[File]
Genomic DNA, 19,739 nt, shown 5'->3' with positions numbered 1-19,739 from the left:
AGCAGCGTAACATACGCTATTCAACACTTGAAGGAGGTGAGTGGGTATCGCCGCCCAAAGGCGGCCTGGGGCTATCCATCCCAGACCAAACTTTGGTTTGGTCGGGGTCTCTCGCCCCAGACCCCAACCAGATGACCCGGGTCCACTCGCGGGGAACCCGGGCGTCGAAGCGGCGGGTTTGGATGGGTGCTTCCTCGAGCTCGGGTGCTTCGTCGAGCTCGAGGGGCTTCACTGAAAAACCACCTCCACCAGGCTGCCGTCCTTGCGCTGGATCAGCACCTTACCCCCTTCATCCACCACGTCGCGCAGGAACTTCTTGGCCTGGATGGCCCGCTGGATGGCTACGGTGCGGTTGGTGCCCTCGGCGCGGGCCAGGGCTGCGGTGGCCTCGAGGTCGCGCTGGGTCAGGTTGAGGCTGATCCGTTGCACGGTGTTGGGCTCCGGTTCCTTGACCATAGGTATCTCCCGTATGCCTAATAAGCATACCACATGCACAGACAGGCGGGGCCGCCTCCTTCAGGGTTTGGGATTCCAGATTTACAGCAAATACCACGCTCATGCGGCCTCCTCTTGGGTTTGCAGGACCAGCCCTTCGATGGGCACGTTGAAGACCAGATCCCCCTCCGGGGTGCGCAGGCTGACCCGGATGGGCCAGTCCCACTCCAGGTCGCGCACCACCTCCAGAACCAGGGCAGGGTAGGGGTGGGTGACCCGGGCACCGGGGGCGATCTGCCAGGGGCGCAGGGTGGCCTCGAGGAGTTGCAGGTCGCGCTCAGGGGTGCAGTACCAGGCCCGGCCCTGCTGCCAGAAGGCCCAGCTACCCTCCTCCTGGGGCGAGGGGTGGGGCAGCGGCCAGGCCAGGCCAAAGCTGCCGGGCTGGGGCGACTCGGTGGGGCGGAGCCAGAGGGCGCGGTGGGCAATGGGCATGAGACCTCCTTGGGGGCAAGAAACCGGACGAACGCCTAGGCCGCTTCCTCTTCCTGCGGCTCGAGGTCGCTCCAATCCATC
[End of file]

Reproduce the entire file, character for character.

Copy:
Genomic DNA, 19,739 nt, shown 5'->3' with positions numbered 1-19,739 from the left:
AGCAGCGTAACATACGCTATTCAACACTTGAAGGAGGTGAGTGGGTATCGCCGCCCAAAGGCGGCCTGGGGCTATCCATCCCAGACCAAACTTTGGTTTGGTCGGGGTCTCTCGCCCCAGACCCCAACCAGATGACCCGGGTCCACTCGCGGGGAACCCGGGCGTCGAAGCGGCGGGTTTGGATGGGTGCTTCCTCGAGCTCGGGTGCTTCGTCGAGCTCGAGGGGCTTCACTGAAAAACCACCTCCACCAGGCTGCCGTCCTTGCGCTGGATCAGCACCTTACCCCCTTCATCCACCACGTCGCGCAGGAACTTCTTGGCCTGGATGGCCCGCTGGATGGCTACGGTGCGGTTGGTGCCCTCGGCGCGGGCCAGGGCTGCGGTGGCCTCGAGGTCGCGCTGGGTCAGGTTGAGGCTGATCCGTTGCACGGTGTTGGGCTCCGGTTCCTTGACCATAGGTATCTCCCGTATGCCTAATAAGCATACCACATGCACAGACAGGCGGGGCCGCCTCCTTCAGGGTTTGGGATTCCAGATTTACAGCAAATACCACGCTCATGCGGCCTCCTCTTGGGTTTGCAGGACCAGCCCTTCGATGGGCACGTTGAAGACCAGATCCCCCTCCGGGGTGCGCAGGCTGACCCGGATGGGCCAGTCCCACTCCAGGTCGCGCACCACCTCCAGAACCAGGGCAGGGTAGGGGTGGGTGACCCGGGCACCGGGGGCGATCTGCCAGGGGCGCAGGGTGGCCTCGAGGAGTTGCAGGTCGCGCTCAGGGGTGCAGTACCAGGCCCGGCCCTGCTGCCAGAAGGCCCAGCTACCCTCCTCCTGGGGCGAGGGGTGGGGCAGCGGCCAGGCCAGGCCAAAGCTGCCGGGCTGGGGCGACTCGGTGGGGCGGAGCCAGAGGGCGCGGTGGGCAATGGGCATGAGACCTCCTTGGGGGCAAGAAACCGGACGAACGCCTAGGCCGCTTCCTCTTCCTGCGGCTCGAGGTCGCTCCAATCCATC